Using a manual drip coffee maker is one of the best ways to experiment with variables in coffee brewing. Each model has its own strengths and quirks, but the Bee House coffee dripper ticks a lot of boxes to make it our best pour over coffee maker. It’s easy to use, well priced, and the use of standard filters makes it very accessible. The fact that it looks good doesn’t hurt either.
Cloth filter is a type of reusable filter for pour over coffee makers. These can either be included as part of the brewer, or used in the place of paper filters. The benefits of a cloth filter are mainly to do with reducing waste. Unlike paper filters, which are single-use only, a cloth filter will last around 100 brews before it needs replacing (6). Cloth filters will also produce a different tasting coffee than other filters. The cloth filters out both microparticles and coffee oils, resulting in a clean, sweet cup.
The healthiest way to brew coffee is with any method that uses a filter that will remove the coffee’s oils. People who drink filtered coffee are shown to have lower risk of cardiovascular disease. Other ways to make your coffee healthier include brewing with high-altitude beans, which are richer in antioxidants (7).
The best beans for pour over brewing are traditionally those with complex flavor profiles, such as single origins and light roasts. The pour over brewing process, especially when using paper filters, can bring out the subtleties in these beans. But don’t be afraid to experiment if you love a darker roast or bolder taste – just make sure you always use freshly roasted beans. For a great place to start you can read our guide to the best coffee beans for pour over.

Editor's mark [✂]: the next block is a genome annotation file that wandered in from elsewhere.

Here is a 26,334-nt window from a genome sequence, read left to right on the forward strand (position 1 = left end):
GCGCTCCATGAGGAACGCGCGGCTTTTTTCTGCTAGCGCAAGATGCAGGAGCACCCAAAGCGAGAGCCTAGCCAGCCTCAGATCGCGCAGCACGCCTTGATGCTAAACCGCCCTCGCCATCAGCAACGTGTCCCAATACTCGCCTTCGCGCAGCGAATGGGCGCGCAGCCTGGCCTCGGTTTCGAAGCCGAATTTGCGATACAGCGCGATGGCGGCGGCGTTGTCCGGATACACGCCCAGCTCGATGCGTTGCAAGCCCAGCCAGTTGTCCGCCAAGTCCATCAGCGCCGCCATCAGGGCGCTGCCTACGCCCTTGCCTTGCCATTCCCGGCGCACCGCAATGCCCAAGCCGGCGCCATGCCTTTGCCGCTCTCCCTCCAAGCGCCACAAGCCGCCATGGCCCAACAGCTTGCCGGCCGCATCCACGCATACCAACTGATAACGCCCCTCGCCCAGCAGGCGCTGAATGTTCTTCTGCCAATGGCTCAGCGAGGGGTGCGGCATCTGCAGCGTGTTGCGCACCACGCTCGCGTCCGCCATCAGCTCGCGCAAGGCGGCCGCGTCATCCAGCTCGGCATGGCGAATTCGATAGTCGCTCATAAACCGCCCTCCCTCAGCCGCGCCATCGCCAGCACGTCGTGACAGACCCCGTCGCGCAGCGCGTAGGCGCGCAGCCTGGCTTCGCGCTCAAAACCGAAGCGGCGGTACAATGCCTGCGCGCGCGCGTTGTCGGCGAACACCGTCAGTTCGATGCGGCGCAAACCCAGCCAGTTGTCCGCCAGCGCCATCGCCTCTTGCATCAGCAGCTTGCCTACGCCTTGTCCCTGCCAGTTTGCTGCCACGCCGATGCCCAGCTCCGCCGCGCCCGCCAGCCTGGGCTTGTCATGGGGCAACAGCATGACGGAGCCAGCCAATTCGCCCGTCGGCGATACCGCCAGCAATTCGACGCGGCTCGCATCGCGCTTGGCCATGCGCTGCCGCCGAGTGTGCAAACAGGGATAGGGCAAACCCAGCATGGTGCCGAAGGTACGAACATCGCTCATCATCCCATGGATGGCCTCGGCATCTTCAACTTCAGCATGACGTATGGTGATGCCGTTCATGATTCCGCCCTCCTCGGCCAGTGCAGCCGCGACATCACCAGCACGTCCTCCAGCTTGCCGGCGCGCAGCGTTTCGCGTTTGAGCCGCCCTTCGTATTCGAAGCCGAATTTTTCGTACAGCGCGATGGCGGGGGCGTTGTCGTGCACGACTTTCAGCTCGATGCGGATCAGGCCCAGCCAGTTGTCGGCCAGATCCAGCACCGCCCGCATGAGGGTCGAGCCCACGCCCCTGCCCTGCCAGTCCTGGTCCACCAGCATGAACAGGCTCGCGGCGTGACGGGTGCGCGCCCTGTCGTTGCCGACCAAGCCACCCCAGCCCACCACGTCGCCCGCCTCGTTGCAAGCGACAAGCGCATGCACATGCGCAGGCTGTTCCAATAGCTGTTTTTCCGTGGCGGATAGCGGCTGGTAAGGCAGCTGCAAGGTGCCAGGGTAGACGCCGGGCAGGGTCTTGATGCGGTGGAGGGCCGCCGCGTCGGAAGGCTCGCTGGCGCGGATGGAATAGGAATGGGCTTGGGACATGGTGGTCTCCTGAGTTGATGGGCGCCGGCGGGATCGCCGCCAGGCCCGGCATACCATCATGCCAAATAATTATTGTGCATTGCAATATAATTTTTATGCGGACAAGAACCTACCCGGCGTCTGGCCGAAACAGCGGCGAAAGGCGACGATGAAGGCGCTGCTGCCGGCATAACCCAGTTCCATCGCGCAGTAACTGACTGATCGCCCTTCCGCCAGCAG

- Makela, K. (2019, August 8). Filter Basket Shape – Does It Make Difference? Barista Institute Retrieved from https://www.baristainstitute.com/blog/karoliina-makela/august-2019/filter-basket-shape-does-it-make-difference
- Oden, G. (n.d.). The Differences Between Paper, Cloth, And Metal Coffee Filters. JavaPresse Coffee Company. Retrieved December 8, 2021, from https://www.javapresse.com/blogs/enjoying-coffee/paper-cloth-metal-coffee-filters
- Hyslop, J. (2021, September 6). How Grind Size Impacts Pour Over. The Coffee Folk. Retrieved from https://thecoffeefolk.com/pour-over-and-grind-size/
- Immerse Yourself in Coffee Flavor – About Immersion Coffee Brewers. (2014, May 5). Blackout Coffee Co. Retrieved from https://www.blackoutcoffee.com/blogs/the-reading-room/immerse-yourself-in-coffee-flavor-about-immersion-coffee-brewers
- Dempsey, J. (2021, March 5). From yuck to yum: A brief history of pour over coffee, featuring the inimitable Melitta Bentz. Eight Ounce Coffee. Retrieved from https://eightouncecoffee.ca/blogs/news/from-yuck-to-yum-a-brief-history-of-pour-over-coffee-featuring-the-inimitable-melitta-bentz
- Reusable Coffee Filter Care. (2021, February 20). Ware. Retrieved from https://www.wareavl.com/blogs/news/reusable-coffee-filter-care
- Braff, D., & Kennedy, K. R. (2021, August 6). How to Brew the Healthiest Cup of Coffee. EverydayHealth.Com. Retrieved from https://www.everydayhealth.com/diet-nutrition/how-to-brew-the-healthiest-cup-of-coffee/
Husband, father and former journalist, I’ve combined my love of writing with my love of coffee to create this site. I love high end products, but write all my content with budget conscious coffee enthusiasts in mind. I prefer light roasts, and my normal brew is some sort of pour over, although my guilty pleasure is the occasional flat white.